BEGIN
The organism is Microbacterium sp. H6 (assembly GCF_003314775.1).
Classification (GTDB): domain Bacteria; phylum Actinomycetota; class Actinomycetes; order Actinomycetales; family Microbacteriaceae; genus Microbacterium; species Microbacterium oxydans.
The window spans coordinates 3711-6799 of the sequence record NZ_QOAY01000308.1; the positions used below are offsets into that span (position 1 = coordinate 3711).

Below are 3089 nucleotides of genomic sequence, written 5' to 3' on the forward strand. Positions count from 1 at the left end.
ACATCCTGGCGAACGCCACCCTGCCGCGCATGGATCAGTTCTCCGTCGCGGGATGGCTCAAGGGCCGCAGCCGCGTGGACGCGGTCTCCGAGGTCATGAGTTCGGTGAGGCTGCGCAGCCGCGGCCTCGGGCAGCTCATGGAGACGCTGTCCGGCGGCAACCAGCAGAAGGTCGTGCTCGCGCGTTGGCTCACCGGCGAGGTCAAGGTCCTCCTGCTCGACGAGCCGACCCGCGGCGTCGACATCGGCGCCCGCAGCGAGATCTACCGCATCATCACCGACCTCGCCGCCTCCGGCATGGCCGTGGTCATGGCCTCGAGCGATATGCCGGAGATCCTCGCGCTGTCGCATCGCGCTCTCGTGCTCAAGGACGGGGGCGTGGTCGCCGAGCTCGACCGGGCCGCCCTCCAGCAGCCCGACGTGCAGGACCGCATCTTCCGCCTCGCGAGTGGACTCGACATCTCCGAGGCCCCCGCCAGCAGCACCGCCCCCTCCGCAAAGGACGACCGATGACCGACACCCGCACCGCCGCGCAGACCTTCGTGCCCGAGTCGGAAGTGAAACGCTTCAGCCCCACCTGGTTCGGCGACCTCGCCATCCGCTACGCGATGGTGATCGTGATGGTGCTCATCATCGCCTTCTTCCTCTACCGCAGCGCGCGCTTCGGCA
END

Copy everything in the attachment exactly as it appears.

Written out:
The organism is Microbacterium sp. H6 (assembly GCF_003314775.1).
Classification (GTDB): domain Bacteria; phylum Actinomycetota; class Actinomycetes; order Actinomycetales; family Microbacteriaceae; genus Microbacterium; species Microbacterium oxydans.
The window spans coordinates 3711-6799 of the sequence record NZ_QOAY01000308.1; the positions used below are offsets into that span (position 1 = coordinate 3711).

Below are 3089 nucleotides of genomic sequence, written 5' to 3' on the forward strand. Positions count from 1 at the left end.
ACATCCTGGCGAACGCCACCCTGCCGCGCATGGATCAGTTCTCCGTCGCGGGATGGCTCAAGGGCCGCAGCCGCGTGGACGCGGTCTCCGAGGTCATGAGTTCGGTGAGGCTGCGCAGCCGCGGCCTCGGGCAGCTCATGGAGACGCTGTCCGGCGGCAACCAGCAGAAGGTCGTGCTCGCGCGTTGGCTCACCGGCGAGGTCAAGGTCCTCCTGCTCGACGAGCCGACCCGCGGCGTCGACATCGGCGCCCGCAGCGAGATCTACCGCATCATCACCGACCTCGCCGCCTCCGGCATGGCCGTGGTCATGGCCTCGAGCGATATGCCGGAGATCCTCGCGCTGTCGCATCGCGCTCTCGTGCTCAAGGACGGGGGCGTGGTCGCCGAGCTCGACCGGGCCGCCCTCCAGCAGCCCGACGTGCAGGACCGCATCTTCCGCCTCGCGAGTGGACTCGACATCTCCGAGGCCCCCGCCAGCAGCACCGCCCCCTCCGCAAAGGACGACCGATGACCGACACCCGCACCGCCGCGCAGACCTTCGTGCCCGAGTCGGAAGTGAAACGCTTCAGCCCCACCTGGTTCGGCGACCTCGCCATCCGCTACGCGATGGTGATCGTGATGGTGCTCATCATCGCCTTCTTCCTCTACCGCAGCGCGCGCTTCGGCA